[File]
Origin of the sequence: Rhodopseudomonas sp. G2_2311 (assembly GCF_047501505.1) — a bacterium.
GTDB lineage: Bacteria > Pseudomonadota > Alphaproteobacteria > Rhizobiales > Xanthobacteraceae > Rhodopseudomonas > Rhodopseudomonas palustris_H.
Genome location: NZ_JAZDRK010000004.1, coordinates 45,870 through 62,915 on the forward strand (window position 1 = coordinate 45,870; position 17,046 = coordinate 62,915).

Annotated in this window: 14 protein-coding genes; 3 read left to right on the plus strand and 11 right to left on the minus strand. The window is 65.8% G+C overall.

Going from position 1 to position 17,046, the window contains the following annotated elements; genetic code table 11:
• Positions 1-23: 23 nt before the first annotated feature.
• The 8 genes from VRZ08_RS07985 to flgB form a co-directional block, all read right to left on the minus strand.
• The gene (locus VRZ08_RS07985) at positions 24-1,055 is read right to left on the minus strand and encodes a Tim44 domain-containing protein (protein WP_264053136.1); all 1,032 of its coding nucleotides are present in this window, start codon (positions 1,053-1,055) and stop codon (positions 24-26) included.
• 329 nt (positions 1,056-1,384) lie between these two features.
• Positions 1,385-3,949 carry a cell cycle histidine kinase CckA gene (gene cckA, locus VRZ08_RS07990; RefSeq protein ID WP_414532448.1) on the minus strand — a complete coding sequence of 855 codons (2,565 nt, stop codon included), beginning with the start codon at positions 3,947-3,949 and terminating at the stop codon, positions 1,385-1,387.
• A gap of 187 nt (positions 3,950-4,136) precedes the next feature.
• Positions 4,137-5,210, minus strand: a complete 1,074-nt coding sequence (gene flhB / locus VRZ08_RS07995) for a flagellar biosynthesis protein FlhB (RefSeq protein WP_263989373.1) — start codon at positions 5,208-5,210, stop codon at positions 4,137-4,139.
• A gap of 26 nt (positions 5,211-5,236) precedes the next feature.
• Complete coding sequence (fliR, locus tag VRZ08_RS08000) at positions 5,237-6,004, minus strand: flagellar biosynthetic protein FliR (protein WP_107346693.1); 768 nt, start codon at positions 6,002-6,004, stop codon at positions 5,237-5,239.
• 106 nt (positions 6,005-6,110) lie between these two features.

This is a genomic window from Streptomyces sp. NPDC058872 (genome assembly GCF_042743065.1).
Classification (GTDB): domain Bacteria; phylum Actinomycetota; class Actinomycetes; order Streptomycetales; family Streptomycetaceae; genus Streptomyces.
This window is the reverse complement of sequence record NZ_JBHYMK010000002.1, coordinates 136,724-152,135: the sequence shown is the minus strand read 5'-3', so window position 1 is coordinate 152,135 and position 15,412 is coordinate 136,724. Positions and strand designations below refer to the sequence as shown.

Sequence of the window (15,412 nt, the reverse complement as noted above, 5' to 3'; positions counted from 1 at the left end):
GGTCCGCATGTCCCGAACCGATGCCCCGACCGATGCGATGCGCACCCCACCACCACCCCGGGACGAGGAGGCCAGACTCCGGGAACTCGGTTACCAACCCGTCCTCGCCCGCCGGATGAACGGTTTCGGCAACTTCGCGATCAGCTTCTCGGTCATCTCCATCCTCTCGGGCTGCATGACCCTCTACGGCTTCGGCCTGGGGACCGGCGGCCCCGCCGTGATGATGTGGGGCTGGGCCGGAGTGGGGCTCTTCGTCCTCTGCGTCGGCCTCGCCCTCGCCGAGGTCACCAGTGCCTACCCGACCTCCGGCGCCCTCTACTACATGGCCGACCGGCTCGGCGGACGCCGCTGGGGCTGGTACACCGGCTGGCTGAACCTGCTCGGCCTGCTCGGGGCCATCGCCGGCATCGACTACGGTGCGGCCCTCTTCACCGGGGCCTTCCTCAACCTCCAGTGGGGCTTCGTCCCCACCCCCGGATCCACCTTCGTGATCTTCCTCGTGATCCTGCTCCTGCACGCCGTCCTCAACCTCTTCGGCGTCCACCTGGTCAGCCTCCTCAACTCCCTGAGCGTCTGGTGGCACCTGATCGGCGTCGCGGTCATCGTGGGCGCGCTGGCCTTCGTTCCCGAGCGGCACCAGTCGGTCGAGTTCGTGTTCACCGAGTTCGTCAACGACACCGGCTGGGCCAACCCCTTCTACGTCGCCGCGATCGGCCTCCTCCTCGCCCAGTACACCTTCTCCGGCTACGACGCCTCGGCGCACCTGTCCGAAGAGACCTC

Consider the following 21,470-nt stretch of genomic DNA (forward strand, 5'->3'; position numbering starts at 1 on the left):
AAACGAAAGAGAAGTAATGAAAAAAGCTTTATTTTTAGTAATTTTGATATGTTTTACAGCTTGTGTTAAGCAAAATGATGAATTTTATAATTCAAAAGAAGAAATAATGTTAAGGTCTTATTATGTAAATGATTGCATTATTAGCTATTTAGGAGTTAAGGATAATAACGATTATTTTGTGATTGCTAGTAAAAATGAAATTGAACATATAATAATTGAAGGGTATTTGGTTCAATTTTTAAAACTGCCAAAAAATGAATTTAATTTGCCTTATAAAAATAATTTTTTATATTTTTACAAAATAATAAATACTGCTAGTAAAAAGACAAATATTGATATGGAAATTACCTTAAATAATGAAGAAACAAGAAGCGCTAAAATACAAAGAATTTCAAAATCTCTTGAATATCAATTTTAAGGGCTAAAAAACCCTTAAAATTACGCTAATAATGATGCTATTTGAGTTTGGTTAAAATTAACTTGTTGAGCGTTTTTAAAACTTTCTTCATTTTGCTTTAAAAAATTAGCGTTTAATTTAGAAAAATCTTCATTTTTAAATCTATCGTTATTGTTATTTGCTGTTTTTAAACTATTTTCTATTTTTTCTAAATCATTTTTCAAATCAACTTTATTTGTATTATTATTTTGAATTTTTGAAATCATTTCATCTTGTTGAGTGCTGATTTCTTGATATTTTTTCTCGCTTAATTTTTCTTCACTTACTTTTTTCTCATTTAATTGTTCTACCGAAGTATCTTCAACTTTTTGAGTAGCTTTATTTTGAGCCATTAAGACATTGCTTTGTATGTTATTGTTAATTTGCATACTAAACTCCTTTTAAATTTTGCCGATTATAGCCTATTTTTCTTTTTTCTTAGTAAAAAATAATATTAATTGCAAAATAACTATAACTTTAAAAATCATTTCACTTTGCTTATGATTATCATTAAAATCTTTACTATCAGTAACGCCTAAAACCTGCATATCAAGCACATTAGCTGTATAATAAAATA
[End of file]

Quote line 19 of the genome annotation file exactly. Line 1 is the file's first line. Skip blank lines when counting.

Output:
Sequence of the window (15,412 nt, the reverse complement as noted above, 5' to 3'; positions counted from 1 at the left end):